According to Kompas, the term omnibus law refers to the process of integrating various provisions into one single regulation. Such a concept applies to the production of the Job Creation Bill/RUU Cipta Kerja. The Bill’s presence provoked heated debate amongst the people, mainly due to experts’ absence in the process of its formulation. The fact that business people dominated the formulation spurred public concern that the government developed this Bill merely to serve the elite’s purpose and, in effect, harm the environment.
In response to the matter, BALAIRUNG interviewed Prof. Hariadi Kartodihardjo, Honorary Professor at the Faculty of Forestry Institut Pertanian Bogor. He gave insights about the implication of the Bill on the environment and the government’s negligence of justice in formulating laws. Below is the transcript of the interview.
Looking at Bill’s aim to advance economic development, is Indonesia’s current economy in a devastating state?
According to Faisal Basri’s evaluation, Indonesia’s economy is fair compared to other Southeast Asian countries. He reckoned that Indonesia’s debt rate under Jokowi is lower than it once was under SBY. Hence, we need to question what motivates the government in creating the Bill. It is only normal for the general public to assume that the Bill only benefits certain parties, indifferent to people’s welfare and environmental protection.
What is the government’s objective in creating the Bill, then?
In my opinion, the Bill shows the government’s injustice in crafting policies. Granting corporates concessions in attaining business permits indirectly restricts people’s access to resources. In other words, the Bill supports disparity and oppression. It is evident in Bill’s provision, which allows corporations to receive a 90-year land utilization permit, prolonged from only 30 years in previous regulations. Meanwhile, local-based individual enterprises and coops can’t enjoy the same treatment.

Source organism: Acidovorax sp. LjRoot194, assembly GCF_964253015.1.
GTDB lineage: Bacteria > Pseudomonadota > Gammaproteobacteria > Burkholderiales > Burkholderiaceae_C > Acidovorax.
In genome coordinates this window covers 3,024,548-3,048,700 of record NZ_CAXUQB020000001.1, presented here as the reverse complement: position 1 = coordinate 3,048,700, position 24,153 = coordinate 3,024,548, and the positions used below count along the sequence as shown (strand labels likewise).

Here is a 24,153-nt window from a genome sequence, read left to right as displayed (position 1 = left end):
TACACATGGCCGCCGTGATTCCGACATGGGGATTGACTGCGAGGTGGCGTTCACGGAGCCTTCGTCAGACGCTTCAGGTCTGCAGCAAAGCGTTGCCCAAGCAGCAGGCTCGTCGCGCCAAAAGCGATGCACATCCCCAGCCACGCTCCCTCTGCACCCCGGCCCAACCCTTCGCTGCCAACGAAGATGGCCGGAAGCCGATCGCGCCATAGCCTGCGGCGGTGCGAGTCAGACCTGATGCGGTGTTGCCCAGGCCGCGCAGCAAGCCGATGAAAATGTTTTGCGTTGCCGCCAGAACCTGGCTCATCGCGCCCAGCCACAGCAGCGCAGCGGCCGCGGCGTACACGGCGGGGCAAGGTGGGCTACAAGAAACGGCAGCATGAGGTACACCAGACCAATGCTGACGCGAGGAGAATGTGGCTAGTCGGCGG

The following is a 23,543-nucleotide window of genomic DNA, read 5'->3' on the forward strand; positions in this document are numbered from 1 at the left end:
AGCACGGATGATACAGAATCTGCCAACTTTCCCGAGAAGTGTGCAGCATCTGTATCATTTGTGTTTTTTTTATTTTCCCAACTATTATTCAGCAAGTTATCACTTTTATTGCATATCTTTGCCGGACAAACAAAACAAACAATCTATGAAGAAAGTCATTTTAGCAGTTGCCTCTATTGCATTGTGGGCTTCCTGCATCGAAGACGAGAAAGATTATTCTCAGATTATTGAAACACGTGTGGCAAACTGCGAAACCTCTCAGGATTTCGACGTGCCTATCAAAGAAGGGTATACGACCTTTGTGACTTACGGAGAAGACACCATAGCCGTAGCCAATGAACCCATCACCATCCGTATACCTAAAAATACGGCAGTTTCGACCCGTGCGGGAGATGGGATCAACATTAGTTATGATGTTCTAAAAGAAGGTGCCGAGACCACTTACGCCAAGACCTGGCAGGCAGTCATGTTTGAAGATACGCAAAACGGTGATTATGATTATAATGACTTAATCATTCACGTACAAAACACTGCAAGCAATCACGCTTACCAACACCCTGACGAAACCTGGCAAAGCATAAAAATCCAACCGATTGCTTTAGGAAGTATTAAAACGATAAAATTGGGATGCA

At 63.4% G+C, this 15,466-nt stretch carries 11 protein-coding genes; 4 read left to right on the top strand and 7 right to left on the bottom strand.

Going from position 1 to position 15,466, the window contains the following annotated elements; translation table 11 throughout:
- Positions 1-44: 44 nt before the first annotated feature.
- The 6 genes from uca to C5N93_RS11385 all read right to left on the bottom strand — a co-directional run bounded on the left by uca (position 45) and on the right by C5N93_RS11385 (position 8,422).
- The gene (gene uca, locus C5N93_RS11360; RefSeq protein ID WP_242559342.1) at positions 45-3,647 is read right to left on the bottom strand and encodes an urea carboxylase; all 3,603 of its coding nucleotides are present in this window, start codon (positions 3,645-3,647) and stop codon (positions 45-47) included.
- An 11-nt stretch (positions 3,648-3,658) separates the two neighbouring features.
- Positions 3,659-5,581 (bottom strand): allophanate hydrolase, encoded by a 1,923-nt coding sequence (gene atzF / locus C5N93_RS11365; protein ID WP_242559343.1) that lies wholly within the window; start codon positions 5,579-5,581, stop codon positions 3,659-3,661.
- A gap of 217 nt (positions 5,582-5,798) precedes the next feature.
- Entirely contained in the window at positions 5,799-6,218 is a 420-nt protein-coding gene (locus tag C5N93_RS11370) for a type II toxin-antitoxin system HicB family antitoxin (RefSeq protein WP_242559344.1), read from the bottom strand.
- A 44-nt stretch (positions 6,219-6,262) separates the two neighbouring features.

Is it only possible to achieve economic development by sacrificing environmental sustainability?
We need to refer to the concept of “the paradox of revolution”. The idea illustrates how environmentally unfriendly corporations are, actually, highly vulnerable in terms of business survivability. It results from corporates’ obligation to bear non-production costs in the form of bribes to obtain business establishment permits.
Therefore, I believe lowering environmental protection standards is a wrong move. Nowadays, international corporations doubt entering countries with poor environmental protection standards. The paradox of revolution inspired such doubt. Moreover, it will only allow more corporations with poor environmental protection track records to come into the country.
Are there any alternatives to maintain harmony between investments and environmental protection in government policies?
There are ways to keep the two harmonious. Government policies, first and foremost, should prioritize the environment, as environment sustainability-oriented production and investment are standards for multinational corporations. The Job Creation Bill, however, didn’t go in that direction. The shift from license-based to risk-based business permits in the Bill will generate future problems.
Previously, when the government issued business permits based on the existence of a license, corporations were required to go under thorough environmental standard examination. As a result, the chance of corporations harming their surroundings was close to none. Now, as permits are issued based on risk evaluation, environmentally harmful activities like illegal waste disposal are not taken into consideration before granting one’s business permit.
Why does the centralized permit issuance in the new Bill need to be given extra attention?